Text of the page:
But if this chapter section on technology and organizational structure has shown you anything, the moral of the story is that today’s organizations are reducing vertical hierarchy and leveraging technology to foster horizontal collaboration. In other words, when you graduate and find that great job, you will be doing group projects! And the ability to communicate effectively with your project team—whether in meetings or by e-mail, voice mail, videoconference, online chat, text, phone, fax, or wiki—will be essential. Perhaps you have used these technologies only on a personal basis for networking and leisure. Now think of using them on a basis for building a project team that can accomplish . Then you will have no options: differences in working styles must be resolved, slackers must be covered for and then dealt with, time must be found in your hectic work schedule to keep in regular touch with the team and to attend meetings (either face to face or virtually), and personality differences must be worked out. Nor can you produce the “perfect” project by working alone; for one thing, your boss expects a team effort and, for another, project specifications are too complex.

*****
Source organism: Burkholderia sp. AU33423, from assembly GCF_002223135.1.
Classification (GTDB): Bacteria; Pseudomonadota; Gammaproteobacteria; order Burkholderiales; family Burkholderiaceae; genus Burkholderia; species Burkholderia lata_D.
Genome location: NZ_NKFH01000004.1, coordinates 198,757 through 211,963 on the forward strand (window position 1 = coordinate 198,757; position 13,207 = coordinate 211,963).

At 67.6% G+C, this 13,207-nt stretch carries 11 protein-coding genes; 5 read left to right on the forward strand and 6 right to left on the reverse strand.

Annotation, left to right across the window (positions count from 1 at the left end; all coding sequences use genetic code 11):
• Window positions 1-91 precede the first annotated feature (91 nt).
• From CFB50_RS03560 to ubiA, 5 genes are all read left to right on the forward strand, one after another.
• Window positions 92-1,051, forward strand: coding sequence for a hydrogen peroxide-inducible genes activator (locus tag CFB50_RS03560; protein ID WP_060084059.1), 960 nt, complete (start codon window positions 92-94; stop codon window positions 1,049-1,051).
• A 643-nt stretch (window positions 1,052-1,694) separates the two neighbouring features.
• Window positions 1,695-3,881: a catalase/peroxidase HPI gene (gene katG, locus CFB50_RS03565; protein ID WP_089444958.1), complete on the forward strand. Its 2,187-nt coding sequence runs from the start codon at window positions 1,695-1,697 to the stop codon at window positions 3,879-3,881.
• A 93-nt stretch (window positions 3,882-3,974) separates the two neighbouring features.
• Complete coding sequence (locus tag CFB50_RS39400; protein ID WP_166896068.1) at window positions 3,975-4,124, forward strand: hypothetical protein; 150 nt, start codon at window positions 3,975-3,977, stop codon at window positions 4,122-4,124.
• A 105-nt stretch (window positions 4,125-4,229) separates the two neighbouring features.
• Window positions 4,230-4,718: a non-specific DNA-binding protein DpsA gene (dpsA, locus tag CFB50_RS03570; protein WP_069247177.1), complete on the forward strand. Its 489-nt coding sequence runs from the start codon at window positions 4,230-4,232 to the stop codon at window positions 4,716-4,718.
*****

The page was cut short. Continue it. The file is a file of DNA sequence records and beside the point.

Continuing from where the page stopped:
In this chapter section, we first reviewed the basic elements of organizational structure and then explored how new communication and information technologies are impacting the ways that organizations are structured and coordinate work. If not already, someday you will be pursuing your career within the context of today’s organizations and their structures. Your effectiveness will be enhanced if you understand how communication—your own and your coworkers’—is related to how the organization structures itself to accomplish its goals. To emphasize this point, we return to an illustration used earlier—namely, that group project you did for one of your classes.